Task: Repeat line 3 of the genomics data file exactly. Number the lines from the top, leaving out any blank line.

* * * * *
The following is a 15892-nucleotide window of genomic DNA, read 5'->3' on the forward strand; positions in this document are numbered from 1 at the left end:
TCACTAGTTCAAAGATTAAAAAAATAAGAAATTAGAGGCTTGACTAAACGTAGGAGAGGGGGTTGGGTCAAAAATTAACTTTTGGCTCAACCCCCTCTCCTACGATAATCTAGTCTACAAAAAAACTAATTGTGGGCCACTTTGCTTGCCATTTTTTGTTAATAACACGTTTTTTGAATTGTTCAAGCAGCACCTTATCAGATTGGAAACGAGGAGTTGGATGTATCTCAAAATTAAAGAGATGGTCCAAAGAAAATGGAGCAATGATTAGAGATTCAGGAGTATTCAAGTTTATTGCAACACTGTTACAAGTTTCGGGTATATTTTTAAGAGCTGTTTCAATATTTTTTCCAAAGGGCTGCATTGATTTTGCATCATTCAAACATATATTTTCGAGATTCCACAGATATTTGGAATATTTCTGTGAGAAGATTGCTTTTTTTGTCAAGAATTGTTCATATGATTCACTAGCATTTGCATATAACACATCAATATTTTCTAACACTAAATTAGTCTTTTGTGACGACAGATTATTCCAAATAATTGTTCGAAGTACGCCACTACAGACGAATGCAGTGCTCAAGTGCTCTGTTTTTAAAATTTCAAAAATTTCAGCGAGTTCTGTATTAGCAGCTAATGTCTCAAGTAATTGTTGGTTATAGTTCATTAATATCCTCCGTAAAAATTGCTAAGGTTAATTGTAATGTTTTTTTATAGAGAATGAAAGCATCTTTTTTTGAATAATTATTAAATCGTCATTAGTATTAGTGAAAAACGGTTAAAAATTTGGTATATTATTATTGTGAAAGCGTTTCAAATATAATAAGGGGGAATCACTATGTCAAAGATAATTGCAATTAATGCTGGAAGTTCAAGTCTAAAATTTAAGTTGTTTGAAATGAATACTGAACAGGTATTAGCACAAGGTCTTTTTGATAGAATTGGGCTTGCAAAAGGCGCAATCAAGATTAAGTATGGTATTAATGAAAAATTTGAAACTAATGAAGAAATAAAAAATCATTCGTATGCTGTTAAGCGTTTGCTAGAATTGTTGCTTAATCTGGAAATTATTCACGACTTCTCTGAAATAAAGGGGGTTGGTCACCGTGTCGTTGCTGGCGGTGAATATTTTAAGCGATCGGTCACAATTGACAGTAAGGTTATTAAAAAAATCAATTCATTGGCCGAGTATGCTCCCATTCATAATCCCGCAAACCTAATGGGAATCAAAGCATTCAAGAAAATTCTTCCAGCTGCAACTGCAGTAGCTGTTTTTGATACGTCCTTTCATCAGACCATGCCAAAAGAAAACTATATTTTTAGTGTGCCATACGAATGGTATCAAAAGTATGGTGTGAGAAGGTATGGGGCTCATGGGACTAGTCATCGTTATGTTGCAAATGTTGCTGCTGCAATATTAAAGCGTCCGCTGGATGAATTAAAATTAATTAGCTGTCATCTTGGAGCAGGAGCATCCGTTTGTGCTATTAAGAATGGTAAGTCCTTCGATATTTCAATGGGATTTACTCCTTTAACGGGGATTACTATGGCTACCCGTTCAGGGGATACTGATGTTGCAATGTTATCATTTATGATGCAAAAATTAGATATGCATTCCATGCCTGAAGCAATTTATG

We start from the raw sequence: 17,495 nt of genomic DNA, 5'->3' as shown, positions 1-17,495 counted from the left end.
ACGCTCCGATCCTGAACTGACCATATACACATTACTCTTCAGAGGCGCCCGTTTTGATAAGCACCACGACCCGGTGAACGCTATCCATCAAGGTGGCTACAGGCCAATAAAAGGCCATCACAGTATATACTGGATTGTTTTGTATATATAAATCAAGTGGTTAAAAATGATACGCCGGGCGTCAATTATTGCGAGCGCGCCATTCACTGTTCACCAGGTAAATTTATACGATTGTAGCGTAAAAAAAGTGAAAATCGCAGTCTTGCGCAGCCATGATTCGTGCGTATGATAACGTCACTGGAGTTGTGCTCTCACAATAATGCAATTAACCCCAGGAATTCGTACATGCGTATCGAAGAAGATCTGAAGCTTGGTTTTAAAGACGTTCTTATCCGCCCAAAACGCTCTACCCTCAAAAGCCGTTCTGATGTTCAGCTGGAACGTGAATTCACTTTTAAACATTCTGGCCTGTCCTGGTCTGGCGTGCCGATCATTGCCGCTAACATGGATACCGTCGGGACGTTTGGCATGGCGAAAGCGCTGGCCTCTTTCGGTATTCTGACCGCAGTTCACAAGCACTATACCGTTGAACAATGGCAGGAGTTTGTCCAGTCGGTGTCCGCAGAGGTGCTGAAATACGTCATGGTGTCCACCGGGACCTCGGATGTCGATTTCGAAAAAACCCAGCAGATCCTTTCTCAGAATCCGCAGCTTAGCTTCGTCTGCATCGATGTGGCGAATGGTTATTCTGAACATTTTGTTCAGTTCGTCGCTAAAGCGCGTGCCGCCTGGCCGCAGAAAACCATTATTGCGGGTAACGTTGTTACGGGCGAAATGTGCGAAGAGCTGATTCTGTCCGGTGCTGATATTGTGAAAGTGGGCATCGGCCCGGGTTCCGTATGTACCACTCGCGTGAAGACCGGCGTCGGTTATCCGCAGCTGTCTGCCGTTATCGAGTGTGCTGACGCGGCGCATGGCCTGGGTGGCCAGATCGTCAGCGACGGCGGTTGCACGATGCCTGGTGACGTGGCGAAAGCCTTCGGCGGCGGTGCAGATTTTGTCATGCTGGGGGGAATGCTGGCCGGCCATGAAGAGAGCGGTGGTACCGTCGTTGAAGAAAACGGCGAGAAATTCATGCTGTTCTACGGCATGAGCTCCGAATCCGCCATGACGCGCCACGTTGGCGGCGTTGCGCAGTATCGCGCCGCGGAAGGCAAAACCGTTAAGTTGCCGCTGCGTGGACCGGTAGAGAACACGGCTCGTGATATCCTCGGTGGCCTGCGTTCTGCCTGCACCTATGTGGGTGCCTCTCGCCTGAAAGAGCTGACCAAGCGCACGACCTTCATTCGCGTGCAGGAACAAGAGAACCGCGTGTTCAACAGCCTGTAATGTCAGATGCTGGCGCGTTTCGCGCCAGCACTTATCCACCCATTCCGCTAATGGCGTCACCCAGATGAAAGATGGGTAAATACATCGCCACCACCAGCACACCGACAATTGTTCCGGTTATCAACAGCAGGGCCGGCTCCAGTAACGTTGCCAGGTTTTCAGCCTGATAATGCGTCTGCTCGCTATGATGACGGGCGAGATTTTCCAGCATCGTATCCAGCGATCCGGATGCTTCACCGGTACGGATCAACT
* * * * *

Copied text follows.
We start from the raw sequence: 17,495 nt of genomic DNA, 5'->3' as shown, positions 1-17,495 counted from the left end.